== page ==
Maybe he will be fixed in time for next year’s SALT tour. (That is a tautology, by the way, and causes sub-editors teeth to itch in the same way as PIN number and ATM machine). I have been promoting the splendid collective madness that is SALT at the NEC Classic Car Show. Uniforms are always interesting. In two weeks time at the bike show, most people in the NEC will be wearing black t-shirts, beards and boots. Your classic car chap was more likely to be found in mid-range jeans, a polo shirt and a sports jacket. They roamed in pairs. Some of them roamed up to the SALT stand, where Sarah and I were playing the part of kombinat workers at our suspiciously 2-dimensional car plant.

“I should have ironed the factory,” the Northern Comissar ruefully observed, afterwards. But it does look rather splendid in the photos. The big blue car is a Moskvich and the red one isn’t a Lada, though many of the herds of roaming car chaps took some persuading. Apart from a young lad, the skinniness of whose legs was only outdone by the pointiness of his shoes. “That’s Ed Hughes’s Tavria!” he declared, with joy.

Lots of people thought we were offering actual tours of Russia. That would be dull. It is much more fun to bring Eastern Bloc cars and their owners together to create a little theatre in the byways and fords of the UK. Or in the Pavilion of the NEC.

 

 

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Barkas Mad

ScabbyTrabi at the car show

ScabbyTrabi at the car show

“Morning!” shouted my Eastern Bloc fellow-traveller, cheerfully, to the lady cyclist pedalling determinedly up a steep hill just outside Wortley.

“Fuck’s sake,” she replied, Yorkshire brogue as broad as her bottom.

In her defence,we would have been the tenth Trabant to pass her in as many minutes, making an unholy racket and rattling clouds of two-stroke into her lungs.

She’d made the grave error of choosing to cycle along the road chosen by Dominic, Commissar North, for the day’s run through the post-industrial highlights of South Yorkshire.  There were another ten cars behind us, though none quite so bonkers as the Trabant Tramp cabriolet, only recently repatriated from the Canary Islands. Though the Tatra ran it a close second. Imagine a vehicle that wouldn’t look out of place in Buster Crabbe’s Flash Gordon series, with twin fans and side air ducts that could swallow a small dog. No, two small dogs. Now have it driven by three students from Bristol.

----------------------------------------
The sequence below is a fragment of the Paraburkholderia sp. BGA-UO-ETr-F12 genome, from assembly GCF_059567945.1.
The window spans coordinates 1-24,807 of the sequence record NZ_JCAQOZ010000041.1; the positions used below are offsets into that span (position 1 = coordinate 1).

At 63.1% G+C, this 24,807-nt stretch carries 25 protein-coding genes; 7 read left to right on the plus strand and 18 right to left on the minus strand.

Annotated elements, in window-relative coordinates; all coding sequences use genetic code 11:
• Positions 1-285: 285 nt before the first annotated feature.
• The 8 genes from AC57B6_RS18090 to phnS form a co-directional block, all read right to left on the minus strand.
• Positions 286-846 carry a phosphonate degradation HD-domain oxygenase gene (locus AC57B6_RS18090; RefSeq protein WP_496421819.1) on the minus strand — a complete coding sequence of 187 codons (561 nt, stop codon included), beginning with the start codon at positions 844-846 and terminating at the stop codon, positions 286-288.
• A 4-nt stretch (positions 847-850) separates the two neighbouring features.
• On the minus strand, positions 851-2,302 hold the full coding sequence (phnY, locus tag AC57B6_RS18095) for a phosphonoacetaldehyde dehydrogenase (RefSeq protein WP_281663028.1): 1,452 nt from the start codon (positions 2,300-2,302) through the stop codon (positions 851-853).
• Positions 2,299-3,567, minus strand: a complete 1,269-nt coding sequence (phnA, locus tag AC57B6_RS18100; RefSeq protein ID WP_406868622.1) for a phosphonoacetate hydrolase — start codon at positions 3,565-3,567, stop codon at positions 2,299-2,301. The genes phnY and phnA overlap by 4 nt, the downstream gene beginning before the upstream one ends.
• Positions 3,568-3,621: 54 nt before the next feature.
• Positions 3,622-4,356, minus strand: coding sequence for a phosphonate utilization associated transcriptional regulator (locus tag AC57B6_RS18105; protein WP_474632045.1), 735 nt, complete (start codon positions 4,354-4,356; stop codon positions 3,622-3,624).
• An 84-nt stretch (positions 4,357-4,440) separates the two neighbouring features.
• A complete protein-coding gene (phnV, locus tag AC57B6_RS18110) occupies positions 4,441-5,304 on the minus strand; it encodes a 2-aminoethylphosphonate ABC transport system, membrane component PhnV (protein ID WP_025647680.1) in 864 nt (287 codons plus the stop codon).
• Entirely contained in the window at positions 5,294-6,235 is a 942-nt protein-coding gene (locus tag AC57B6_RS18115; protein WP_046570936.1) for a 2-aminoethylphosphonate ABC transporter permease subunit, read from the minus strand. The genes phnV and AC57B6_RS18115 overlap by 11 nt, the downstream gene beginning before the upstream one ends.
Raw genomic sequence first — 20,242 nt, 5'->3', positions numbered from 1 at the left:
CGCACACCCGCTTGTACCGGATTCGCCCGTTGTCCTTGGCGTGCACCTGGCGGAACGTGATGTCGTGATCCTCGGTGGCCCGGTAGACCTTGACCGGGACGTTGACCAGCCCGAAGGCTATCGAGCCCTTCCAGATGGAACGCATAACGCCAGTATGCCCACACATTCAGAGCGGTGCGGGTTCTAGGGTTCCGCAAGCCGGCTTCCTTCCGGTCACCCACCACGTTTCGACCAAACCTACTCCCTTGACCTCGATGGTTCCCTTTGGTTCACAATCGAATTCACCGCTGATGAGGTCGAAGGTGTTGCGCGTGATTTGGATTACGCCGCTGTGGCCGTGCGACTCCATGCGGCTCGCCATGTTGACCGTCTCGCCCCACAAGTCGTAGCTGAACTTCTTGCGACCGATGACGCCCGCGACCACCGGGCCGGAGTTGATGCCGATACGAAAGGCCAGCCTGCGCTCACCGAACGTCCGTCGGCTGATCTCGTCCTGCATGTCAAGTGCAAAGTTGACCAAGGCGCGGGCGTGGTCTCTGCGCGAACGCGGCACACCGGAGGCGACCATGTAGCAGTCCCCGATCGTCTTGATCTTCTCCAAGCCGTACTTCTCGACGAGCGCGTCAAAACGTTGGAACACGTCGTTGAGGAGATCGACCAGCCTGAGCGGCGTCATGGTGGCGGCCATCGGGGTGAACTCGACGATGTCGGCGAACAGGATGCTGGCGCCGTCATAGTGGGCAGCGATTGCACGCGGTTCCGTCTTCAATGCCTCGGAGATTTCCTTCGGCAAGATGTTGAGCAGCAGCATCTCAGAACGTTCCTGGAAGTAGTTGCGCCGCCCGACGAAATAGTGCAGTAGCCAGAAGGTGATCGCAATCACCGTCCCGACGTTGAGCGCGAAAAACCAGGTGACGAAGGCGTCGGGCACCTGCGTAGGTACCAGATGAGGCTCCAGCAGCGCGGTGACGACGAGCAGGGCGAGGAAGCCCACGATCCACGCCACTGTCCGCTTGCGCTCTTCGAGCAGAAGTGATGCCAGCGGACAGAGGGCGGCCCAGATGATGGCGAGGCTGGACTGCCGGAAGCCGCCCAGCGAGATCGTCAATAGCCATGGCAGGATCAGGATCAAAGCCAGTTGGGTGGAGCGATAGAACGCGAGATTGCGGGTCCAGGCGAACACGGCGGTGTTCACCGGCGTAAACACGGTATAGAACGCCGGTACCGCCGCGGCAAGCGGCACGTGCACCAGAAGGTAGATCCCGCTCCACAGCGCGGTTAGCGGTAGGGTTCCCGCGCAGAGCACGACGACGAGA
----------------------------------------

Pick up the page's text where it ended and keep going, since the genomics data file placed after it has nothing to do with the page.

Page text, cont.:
Dear readers,  welcome to SALT – Soviet Auto Luxury Tours, proudly described as ‘the best UK-based tours for all classic Eastern Bloc cars.’ And quite possibly the only UK-based tour for classic Eastern Bloc cars.

SALT pulls off that brilliant combination of tongue-in-cheek fun delivered with utter sincerity and meticulous attention to detail, creating a parallel universe in which it’s quite normal to have Karl Marx and Michael Gorbachev turn up at a gala dinner in Sheffield, and for our table’s group effort at the post-dinner quiz to be praised for its collective nature rather than condemned for cheating!

Not a Capitalist Running Dog

Not a Capitalist Running Dog

Before the dinner former Top Gear host and bike journalist Steve Berry put me in a headlock as part of a demonstration of the opening routine of 1980s wrestling star Mick McManus. And that wasn’t the strangest thing about the weekend. On Friday evening I found myself transfixed by several hours of real-time tram footage shot just after the fall of the Wall.  That was quite weird, but not as weird as the episode of DDR children’s show featuring puppets Jan and Tini on a tour of the Barkas factory.

“Did you think,” asked Dominic, “when you bought your QEK, that you’d be sitting on a Friday night watching puppets buff a Barkas?”

I really can’t say I did…but I’m very glad it happened! Now that I’ve sold Werner I don’t really have a need for ScabbyTrabbi, but we had so much fun bombing about the countryside with like-minded fellow travellers that I’m keeping him for the social life. Well, I say ScabbyTrabi and I had fun on the drives but I’m lying – mostly I bombed about the countryside as a passenger in the Tramp, navigating and drinking gin. Someone has to keep the bourgeoise Western end up.